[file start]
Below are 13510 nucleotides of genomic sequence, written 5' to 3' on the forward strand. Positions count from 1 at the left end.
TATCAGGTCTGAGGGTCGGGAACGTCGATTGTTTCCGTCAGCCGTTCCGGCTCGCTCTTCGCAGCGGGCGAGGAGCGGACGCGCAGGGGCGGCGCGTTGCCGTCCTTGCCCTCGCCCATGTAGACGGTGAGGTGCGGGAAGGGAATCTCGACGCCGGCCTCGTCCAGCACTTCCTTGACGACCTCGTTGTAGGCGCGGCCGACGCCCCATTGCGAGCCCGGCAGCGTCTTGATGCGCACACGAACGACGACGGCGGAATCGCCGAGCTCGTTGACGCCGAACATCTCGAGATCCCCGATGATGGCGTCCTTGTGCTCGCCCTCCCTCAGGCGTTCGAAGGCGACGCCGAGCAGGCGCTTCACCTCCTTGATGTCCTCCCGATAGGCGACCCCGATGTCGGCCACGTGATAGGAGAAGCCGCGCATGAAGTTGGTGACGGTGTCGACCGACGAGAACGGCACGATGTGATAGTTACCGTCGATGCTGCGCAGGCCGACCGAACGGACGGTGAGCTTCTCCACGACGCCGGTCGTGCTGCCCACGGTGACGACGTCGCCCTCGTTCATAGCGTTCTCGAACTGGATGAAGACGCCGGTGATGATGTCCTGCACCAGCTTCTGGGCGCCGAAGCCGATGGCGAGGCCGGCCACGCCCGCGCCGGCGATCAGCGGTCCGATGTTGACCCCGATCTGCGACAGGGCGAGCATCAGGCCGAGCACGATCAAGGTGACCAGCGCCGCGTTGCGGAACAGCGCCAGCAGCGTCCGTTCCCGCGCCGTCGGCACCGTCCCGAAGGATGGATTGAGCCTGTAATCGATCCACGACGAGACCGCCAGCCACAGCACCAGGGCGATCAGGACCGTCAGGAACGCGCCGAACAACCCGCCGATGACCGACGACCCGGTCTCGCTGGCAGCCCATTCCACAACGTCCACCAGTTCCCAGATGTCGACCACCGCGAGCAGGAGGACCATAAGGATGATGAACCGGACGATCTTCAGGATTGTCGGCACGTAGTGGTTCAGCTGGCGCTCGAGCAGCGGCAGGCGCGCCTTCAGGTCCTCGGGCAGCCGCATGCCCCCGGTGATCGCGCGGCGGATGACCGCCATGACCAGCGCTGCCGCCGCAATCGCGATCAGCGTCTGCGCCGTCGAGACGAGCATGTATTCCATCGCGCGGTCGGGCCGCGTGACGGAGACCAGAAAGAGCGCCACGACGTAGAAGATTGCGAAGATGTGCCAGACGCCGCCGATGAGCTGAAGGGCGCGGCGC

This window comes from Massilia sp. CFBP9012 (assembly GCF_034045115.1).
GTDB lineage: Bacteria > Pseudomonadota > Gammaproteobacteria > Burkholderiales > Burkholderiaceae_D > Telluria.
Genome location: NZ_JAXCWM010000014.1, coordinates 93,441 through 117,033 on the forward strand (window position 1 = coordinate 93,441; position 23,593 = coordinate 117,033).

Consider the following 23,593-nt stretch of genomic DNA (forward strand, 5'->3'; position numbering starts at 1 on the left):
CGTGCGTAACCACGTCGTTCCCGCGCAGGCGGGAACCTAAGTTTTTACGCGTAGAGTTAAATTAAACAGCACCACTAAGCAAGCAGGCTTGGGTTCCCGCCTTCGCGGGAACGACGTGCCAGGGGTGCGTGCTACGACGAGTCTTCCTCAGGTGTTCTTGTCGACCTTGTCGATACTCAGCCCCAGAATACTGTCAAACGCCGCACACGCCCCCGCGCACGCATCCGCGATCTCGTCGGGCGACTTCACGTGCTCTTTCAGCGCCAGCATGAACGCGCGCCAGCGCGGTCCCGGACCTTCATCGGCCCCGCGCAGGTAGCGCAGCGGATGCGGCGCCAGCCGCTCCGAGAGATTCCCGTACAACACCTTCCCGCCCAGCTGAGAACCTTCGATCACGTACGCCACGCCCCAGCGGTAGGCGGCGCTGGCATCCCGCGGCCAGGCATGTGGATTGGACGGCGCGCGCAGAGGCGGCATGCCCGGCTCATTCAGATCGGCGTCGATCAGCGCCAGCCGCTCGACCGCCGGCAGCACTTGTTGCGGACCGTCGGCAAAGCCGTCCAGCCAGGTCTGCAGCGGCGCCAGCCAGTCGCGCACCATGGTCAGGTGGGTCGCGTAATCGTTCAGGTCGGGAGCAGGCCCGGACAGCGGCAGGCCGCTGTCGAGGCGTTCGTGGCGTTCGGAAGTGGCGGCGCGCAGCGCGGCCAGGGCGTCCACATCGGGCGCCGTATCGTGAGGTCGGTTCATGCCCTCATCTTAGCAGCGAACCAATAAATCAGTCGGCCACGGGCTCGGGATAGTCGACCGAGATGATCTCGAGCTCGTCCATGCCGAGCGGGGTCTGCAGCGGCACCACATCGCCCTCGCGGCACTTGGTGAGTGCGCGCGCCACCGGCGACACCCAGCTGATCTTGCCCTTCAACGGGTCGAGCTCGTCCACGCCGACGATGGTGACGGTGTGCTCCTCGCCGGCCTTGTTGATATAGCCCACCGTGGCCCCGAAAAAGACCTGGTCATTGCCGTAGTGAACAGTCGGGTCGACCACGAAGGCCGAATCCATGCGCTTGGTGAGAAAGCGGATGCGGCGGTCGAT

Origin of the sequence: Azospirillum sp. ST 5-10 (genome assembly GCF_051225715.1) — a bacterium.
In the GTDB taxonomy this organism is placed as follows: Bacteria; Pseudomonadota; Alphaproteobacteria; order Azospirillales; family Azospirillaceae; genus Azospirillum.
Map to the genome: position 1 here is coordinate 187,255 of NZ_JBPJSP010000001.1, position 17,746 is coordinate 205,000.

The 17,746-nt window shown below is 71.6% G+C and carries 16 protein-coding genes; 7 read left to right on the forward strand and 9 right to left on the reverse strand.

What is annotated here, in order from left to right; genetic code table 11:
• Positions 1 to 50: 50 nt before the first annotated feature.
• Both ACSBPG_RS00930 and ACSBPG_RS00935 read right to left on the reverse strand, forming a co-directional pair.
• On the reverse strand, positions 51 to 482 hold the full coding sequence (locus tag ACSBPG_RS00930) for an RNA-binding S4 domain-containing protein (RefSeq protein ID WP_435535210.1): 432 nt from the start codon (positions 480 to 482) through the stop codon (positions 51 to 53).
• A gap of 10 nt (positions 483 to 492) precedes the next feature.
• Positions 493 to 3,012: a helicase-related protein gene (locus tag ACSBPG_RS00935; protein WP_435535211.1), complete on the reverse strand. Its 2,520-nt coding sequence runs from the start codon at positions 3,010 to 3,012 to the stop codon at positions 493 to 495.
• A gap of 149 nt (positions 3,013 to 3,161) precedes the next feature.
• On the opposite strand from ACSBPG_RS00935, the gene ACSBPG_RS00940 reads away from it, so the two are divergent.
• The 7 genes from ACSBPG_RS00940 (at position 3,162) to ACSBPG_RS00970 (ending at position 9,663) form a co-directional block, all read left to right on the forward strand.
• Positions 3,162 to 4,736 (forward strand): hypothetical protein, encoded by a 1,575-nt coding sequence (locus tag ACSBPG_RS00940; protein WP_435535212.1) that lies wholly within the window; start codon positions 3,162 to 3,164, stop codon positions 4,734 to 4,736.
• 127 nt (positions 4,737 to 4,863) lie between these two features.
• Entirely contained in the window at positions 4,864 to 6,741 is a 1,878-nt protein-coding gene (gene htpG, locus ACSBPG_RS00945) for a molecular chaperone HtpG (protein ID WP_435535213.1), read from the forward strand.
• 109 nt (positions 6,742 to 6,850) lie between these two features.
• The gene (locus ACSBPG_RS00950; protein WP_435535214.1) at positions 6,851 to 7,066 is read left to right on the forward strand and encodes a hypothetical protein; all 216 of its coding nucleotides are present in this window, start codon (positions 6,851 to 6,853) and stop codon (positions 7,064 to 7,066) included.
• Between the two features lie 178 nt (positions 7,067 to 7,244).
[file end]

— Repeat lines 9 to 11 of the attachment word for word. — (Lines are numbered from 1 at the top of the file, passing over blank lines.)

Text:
In the GTDB taxonomy this organism is placed as follows: Bacteria; Pseudomonadota; Alphaproteobacteria; order Azospirillales; family Azospirillaceae; genus Azospirillum.
Map to the genome: position 1 here is coordinate 187,255 of NZ_JBPJSP010000001.1, position 17,746 is coordinate 205,000.

The 17,746-nt window shown below is 71.6% G+C and carries 16 protein-coding genes; 7 read left to right on the forward strand and 9 right to left on the reverse strand.